Let’s forget the word “target group” — or: How I became the “living-room guy”
Look at this image! Isn’t it horrible? I mean, I never liked this kind of images anyways — these 3d-ish illustrations, power point art style. But to describe what marketing is supposed to achieve by showing a group of people with arrows in their heads .. I mean … take that in! Ever since I wrote my book and I had to think about what to say every time the word “target group” came up, I started to think about, what could be better words to describe it. And trust me, a book about a new way to understand and do marketing needs the word “target group” a lot.
At one point I started to just say “people”. I mean, they are, right? Why not call them, what they are: People that have lives, jobs, families, dreams and fears. Like marketeers, too. Why did we always think that there are marketing departments on one side, and target groups on the other? Weird way of seeing the world, I find.
When on the one side brand are increasingly learning how to become more “human”, to be, behave and talk more like humans in order to be able to create meaningful relationships with the people that are relevant for them, and on the other side we have more and more fragmented, individualized and personalized tiny target groups that we attract through a broad variety of assets by programmatic advertising methods, it is time to call them just “people”.
I recently read this book (Marketing 4.0 by P. Kotler) and was surprised that good old Kotler still has it in him! Instead of still believing what he wrote hundreds of years ago, he continuously updates his philosophies and strategies to what is happening in the real world out there. Good for us, and clever way to monetize ;)
Anyways. In this book he mentions somewhere between Marketing 2.0 and 4.0 the evolution of the image of the target group. We are used to look at them like “deer that needs to be hunted down with a bait”. Hence the imagery like the one in the beginning! But actually we should see them rather as friends. A) That’s what we want them to call us on Facebook, right? And B) That’s like the minimum that you call someone you have some kind of relationship with.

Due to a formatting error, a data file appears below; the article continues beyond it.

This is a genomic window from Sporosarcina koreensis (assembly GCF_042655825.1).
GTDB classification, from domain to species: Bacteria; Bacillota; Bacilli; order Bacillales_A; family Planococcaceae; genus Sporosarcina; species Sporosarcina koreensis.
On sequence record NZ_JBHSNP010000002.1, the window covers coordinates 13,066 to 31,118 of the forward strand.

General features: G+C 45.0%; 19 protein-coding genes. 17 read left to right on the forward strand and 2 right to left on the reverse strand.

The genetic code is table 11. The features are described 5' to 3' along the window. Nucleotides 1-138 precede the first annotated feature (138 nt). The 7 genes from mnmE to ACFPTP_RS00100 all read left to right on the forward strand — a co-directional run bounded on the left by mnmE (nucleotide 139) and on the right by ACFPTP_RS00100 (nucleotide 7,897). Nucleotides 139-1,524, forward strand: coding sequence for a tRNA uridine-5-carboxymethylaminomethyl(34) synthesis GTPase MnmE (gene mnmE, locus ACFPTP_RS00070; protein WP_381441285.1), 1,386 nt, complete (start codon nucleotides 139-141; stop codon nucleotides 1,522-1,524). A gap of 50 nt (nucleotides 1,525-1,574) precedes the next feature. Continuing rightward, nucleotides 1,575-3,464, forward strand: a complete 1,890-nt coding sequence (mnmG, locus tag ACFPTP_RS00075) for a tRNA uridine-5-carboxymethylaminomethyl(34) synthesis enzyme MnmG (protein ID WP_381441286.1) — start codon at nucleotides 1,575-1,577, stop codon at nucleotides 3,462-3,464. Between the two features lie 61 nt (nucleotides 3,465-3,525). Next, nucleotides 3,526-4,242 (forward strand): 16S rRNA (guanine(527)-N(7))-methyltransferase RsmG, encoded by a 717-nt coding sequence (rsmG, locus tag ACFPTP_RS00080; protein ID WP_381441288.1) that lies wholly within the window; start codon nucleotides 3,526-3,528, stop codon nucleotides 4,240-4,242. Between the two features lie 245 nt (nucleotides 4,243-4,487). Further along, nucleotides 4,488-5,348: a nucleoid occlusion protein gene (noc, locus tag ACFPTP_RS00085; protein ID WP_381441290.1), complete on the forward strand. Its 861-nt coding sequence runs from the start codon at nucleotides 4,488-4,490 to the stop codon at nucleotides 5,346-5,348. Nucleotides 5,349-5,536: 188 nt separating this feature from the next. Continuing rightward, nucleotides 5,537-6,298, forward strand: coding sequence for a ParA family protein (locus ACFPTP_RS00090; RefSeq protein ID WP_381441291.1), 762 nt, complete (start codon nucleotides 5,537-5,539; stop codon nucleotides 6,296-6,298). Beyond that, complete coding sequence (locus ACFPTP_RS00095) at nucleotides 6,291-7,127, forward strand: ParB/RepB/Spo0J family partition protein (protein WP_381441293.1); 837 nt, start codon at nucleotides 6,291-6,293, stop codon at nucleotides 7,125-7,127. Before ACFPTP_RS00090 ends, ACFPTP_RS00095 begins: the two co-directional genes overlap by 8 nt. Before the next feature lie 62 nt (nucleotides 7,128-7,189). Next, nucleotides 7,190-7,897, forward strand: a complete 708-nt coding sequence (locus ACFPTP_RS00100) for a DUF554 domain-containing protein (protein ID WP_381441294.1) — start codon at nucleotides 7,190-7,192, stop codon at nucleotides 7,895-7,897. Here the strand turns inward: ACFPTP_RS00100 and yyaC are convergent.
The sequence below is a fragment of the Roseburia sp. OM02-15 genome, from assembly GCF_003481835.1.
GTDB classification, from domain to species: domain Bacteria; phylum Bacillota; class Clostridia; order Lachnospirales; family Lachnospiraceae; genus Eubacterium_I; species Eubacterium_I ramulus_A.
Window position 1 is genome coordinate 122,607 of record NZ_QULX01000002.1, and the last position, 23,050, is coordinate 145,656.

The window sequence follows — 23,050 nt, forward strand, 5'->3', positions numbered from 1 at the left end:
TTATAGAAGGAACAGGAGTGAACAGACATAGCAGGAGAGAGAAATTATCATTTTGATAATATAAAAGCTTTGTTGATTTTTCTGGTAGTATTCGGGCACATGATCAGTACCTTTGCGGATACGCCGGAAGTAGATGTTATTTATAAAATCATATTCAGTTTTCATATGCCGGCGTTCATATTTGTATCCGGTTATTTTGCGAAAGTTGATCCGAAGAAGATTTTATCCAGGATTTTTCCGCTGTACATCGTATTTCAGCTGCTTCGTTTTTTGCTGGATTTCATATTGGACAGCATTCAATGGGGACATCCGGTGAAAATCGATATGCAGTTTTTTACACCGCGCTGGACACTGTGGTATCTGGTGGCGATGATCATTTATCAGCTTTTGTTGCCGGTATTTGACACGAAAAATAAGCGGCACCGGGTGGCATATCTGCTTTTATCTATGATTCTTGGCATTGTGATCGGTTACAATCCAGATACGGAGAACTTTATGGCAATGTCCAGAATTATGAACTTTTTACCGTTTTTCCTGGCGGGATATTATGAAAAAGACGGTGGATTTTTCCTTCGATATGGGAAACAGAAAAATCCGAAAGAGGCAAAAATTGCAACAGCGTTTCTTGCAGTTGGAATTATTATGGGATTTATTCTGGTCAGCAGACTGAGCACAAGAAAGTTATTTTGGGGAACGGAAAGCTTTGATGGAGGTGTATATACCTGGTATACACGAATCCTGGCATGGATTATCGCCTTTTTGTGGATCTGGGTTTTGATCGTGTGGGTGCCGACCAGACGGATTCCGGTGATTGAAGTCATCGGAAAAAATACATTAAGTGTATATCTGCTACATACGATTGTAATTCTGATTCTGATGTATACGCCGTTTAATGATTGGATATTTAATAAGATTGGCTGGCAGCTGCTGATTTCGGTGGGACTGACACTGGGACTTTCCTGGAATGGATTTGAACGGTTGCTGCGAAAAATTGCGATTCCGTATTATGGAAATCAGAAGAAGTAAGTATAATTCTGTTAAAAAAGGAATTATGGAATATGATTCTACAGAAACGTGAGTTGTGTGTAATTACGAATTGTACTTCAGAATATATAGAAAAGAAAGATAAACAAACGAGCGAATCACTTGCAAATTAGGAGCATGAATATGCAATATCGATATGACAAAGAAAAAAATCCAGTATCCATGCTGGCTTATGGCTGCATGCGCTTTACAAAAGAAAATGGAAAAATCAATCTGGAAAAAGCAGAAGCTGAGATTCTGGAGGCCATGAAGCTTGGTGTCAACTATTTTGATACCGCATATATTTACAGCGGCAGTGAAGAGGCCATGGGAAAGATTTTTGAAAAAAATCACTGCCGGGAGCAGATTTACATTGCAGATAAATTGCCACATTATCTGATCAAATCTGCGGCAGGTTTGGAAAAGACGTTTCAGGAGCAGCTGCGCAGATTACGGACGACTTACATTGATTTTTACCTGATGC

Think about it!
This is the picture I show whenever I can and whenever I want to talk to the people formerly known as “target group” — it is in every keynote, in every seminar or classroom. This picture made me the “living-room guy”, as I was recently referred to … I take that as a compliment ;) Hope it was …
I love this image because it shows normal people. This is, what target groups look like. They eat pizza, have sometimes too much body weight, haven’t cleaned the carpet for a bit too long and have the kind of parties that we would maybe not want to join or rather look at their phones than at our Facebook posts. This is the perfect moment to imagine, that we, the brands of this world, want to interrupt with our “messages”. Imagine you are the brand, you knock at that door, the guys have to put first the pizza then their chairs to the side to get to the door. Then they open it and they see you. What in the world can you say in this very moment so that they let you in and offer you a seat on the sofa? And even if you get there … what’s next? What do you want to talk about? And imagine this conversation needs to go on for 365 days a year. Not easy, my friend. But that’s what marketing is about today (that, plus selling products!)
So. Forget about telling those people what you want from them, and better have a great idea, what it is that YOU can do for THEM. That’s how you defend the pole position of the sofa. And maybe then you realize yourself, that you cannot call a friend “target group”!